Canadian Poultry Magazine

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The potential of blueberry byproducts in broiler diets


January 22, 2008
By B. Rathgeber D. Anderson J.L. MacIsaac

Topics

The Nova Scotia wild blueberry industry is growing at a rapid pace, due in part to the berry’s high concentration of antioxidants and other bioactive molecules that are known to help prevent conditions such as heart disease and cancer.

blueberry1good_10702blueberry2good_10703The Nova
Scotia wild blueberry industry is growing at a rapid pace, due in part
to the berry’s high concentration of antioxidants and other bioactive
molecules that are known to help prevent conditions such as heart
disease and cancer.

Broiler chickens are susceptible to heart
disease in the form of sudden death syndrome and ascites and may
benefit from the inclusion of antioxidants in their diet. Myofibrillar
degradation, which is associated with poor breast meat quality, may
also be reduced with the addition of dietary antioxidants. An animal’s
antioxidant defence system includes both enzymatic and non-enzymatic
parts. The non-enzymatic system includes substances often found in
fruits and vegetables, such as ascorbic acid, carotene, flavonoids and
uric acid etc.

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Byproducts from the juice manufacturing
industry are known to retain a high level of bioactive compounds and
may be a natural and economical source of non-enzymatic antioxidant
compounds. There currently is no information available on the
suitability of blueberry byproducts for broiler chicken diets. It is
known that feeds high in fibre or non-starch polysaccharides can slow
the growth of broiler chickens, while feed ingredients that are highly
pigmented can alter the appearance of dermal tissues of chickens before
and after processing.

The objective of this project was to
evaluate the effect of feeding blueberry processing waste on broiler
growth and meat quality.

Trial

Three
trials were conducted at the Nova Scotia Agricultural College (NSAC) to
determine the digestibility of blueberry byproducts in broiler diets
and their effect on growth and meat quality. For the digestibility
trial, 60 day-old male chicks were housed among 10 battery cages and
fed either a standard starter diet or a starter diet supplemented with
30% freeze-dried blueberry processing waste product (‘reel stock’).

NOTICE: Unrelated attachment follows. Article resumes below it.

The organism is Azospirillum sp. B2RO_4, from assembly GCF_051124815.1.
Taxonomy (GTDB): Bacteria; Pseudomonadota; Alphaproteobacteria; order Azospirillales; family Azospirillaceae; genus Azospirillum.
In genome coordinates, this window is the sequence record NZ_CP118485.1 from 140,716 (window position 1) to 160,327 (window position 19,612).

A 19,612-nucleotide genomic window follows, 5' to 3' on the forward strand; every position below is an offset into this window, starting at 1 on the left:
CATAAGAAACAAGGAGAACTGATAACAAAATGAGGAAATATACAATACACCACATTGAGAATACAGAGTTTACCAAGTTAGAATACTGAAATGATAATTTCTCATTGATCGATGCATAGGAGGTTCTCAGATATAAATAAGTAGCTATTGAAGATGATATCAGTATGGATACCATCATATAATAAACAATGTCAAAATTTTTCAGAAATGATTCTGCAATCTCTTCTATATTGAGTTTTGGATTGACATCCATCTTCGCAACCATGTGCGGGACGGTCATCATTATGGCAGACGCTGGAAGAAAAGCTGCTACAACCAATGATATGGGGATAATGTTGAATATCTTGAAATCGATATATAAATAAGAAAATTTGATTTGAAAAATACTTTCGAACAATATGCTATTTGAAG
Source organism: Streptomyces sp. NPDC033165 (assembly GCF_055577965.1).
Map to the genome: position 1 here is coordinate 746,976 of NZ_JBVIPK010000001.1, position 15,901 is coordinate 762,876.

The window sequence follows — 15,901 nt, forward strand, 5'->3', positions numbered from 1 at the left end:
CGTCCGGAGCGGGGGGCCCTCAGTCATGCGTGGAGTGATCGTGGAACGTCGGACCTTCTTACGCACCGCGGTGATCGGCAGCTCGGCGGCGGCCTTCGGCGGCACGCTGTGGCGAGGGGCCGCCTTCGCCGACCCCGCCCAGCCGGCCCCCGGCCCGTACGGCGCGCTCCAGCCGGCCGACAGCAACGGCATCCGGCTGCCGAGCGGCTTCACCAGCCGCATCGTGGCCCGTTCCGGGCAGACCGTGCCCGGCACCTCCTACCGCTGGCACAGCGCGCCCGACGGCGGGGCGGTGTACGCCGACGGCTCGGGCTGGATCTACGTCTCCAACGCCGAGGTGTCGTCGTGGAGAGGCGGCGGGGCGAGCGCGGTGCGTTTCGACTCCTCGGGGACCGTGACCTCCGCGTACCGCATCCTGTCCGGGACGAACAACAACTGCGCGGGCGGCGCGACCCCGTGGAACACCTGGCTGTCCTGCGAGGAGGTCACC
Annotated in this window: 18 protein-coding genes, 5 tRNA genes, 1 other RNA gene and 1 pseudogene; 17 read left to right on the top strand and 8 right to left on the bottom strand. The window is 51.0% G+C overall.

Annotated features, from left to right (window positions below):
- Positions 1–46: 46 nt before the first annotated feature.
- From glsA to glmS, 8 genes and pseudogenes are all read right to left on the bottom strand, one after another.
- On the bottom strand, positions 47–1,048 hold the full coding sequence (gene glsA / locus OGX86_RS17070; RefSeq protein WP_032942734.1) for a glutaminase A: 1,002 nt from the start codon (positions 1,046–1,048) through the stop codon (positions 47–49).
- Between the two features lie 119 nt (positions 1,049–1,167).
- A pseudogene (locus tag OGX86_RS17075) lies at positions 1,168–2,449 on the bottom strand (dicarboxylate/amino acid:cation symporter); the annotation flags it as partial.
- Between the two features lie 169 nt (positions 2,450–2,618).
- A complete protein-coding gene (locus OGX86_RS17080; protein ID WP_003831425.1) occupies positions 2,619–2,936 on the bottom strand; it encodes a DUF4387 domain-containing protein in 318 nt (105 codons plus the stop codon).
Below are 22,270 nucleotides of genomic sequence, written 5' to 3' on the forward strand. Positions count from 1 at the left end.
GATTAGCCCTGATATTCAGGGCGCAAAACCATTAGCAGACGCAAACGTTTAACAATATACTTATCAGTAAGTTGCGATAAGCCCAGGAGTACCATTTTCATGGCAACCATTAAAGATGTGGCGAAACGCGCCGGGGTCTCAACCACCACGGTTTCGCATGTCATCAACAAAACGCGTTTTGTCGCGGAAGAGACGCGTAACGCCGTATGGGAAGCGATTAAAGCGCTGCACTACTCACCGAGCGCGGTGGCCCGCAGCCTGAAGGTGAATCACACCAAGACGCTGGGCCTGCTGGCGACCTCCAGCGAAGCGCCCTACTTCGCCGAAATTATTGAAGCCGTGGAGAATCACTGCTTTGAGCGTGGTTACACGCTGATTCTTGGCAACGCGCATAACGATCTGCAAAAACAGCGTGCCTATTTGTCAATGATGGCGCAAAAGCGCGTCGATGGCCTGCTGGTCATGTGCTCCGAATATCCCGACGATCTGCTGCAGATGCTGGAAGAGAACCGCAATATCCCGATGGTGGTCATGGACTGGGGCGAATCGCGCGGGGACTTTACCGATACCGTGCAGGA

Celite,
an inert digestibility marker, was added to each diet. Excreta samples
were collected at 21 days to determine apparent metabolizable energy
(ME) of the blueberry reel stock. Breast muscle samples were collected
after cervical dislocation at day 21 to determine post-mortem pH
decline.

Two growth trials were conducted, with 912 male broiler
chicks distributed among 24 floor pens and fed one of three isocaloric
dietary treatments containing 0, 1.5 or 3% freeze-dried blueberry
product. Birds were given ad libitum access to feed and water and were
reared under a continuous lighting program. Skin colour of live birds
was measured on the dorsal side of the foot at 14 and 20 days. Breast
muscle samples were collected after commercial processing at day 35 to
determine post-mortem pH decline.

Results

The
freeze-dried blueberry processing waste product did not provide
significant energy to the broilers (digestibility coefficient 0%;
apparent ME 0%) and was therefore evaluated as an antioxidant compound
instead of a nutritional supplement. Broiler growth performance was not
consistent between the two floor pen trials (Table 1).

In the
first growth trial, the addition of blueberry reel stock did not affect
growth rate, while in the second growth trial, birds given 1.5 or 3%
blueberry reel stock were smaller from day 14 to market age than those
fed the control diet. Chicks used in the second growth trial weighed
approximately 10% less than those used in the first growth trial, which
may explain the differing treatment effects between the two
experiments.

Feed conversion (1.88 g bird-1) and per cent
mortality (1%) were unaffected by the addition of blueberry reel stock.
Breast muscle post-mortem pH decline was unaffected by dietary
treatment.

Birds susceptible to protein damage are typically
identified by pH readings below 5.80 at 15 minutes post-mortem; breast
muscle samples in all three trials were above pH 6.0 regardless of
dietary treatment. Dietary treatment did not have a strong effect on
broiler skin colour, although the shank skin of birds fed the 3%
blueberry product tended to be less red.

blueberrytable1good_10705

Industry Impact

Freeze-dried
blueberry processing waste (blueberry reel stock) does not provide
significant energy to broilers. Feeding blueberry reel stock at 1.5 or
3% may cause a reduction in broiler growth. However, there may be
potential for this product in diets of poultry with lower growth rates
such as laying hens or broiler breeders.

Blueberry reel stock
may affect broiler skin colour; whether this colour change is
undesirable to consumers has not been established. The value of
blueberry reel stock as an antioxidant compound remains unclear.

Despite
rearing the broilers under a continuous lighting program there were
very low levels of mortality in all treatments and the effect of
blueberry reel stock on cardiac health could not be determined.

Similarly,
potential improvements to meat quality could not be measured as there
were no poor quality samples in control or blueberry fed birds. Other
types of blueberry processing waste products, for example those
containing higher levels of antioxidants and lower levels of
indigestible waste, may be of benefit to broiler cardiac health and
meat quality and warrant investigation.

For more information on this project or any other project, please contact apri@nsac.ca or phone 902-893-6657.

Funding for this project was provided by the Nova Scotia Department of Agriculture and Fisheries and Agri Futures Nova Scotia.